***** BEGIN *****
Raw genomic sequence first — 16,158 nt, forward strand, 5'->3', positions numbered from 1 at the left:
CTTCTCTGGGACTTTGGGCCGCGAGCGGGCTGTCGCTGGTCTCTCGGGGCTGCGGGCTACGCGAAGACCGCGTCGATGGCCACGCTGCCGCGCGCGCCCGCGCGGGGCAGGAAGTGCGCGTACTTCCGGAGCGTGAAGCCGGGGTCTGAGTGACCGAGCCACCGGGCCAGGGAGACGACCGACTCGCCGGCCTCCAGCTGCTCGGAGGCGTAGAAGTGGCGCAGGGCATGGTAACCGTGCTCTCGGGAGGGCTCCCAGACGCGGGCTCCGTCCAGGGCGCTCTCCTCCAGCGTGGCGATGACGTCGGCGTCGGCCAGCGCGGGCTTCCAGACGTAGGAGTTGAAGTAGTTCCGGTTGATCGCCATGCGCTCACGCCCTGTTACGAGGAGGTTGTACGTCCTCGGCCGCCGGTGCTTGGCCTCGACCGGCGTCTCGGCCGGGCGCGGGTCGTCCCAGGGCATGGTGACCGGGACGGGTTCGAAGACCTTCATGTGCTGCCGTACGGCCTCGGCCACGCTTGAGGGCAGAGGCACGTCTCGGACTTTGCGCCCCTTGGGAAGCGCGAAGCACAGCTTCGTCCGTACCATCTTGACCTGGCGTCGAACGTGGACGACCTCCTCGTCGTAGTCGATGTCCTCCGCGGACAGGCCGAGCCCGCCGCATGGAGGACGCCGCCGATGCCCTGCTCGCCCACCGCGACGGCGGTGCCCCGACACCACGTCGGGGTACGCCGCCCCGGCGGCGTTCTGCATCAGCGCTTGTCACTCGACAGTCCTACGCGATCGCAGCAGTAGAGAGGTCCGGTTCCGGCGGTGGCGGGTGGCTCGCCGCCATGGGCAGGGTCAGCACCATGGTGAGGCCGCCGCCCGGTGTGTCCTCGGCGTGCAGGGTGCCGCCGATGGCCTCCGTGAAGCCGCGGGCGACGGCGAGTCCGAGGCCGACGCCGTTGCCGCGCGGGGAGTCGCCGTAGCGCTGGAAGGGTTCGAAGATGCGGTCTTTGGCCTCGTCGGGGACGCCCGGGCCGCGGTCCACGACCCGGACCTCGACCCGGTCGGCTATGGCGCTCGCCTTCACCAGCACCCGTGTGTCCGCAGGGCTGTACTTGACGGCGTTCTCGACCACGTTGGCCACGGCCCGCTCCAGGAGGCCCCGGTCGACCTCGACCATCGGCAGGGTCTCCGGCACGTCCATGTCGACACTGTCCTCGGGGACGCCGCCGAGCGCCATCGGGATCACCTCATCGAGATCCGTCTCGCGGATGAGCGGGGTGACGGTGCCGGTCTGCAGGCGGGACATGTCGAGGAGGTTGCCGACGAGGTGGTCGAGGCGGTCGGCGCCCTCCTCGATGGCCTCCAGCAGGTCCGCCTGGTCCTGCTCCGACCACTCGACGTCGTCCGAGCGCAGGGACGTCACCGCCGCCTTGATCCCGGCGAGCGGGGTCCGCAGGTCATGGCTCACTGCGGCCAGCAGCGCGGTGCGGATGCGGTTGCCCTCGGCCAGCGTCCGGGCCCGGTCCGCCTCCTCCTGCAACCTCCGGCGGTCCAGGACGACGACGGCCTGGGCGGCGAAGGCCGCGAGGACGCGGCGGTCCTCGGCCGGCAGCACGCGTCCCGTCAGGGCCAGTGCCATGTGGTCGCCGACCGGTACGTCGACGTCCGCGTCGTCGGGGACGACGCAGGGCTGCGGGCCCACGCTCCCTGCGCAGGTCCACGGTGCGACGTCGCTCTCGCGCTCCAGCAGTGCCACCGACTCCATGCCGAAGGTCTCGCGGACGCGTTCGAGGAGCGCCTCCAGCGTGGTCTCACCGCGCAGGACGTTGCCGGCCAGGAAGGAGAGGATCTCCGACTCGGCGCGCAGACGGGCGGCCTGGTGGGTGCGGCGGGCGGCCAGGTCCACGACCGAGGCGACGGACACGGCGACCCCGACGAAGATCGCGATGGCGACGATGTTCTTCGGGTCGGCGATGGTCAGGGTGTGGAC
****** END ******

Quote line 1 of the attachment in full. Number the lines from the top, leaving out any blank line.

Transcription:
Raw genomic sequence first — 16,158 nt, forward strand, 5'->3', positions numbered from 1 at the left: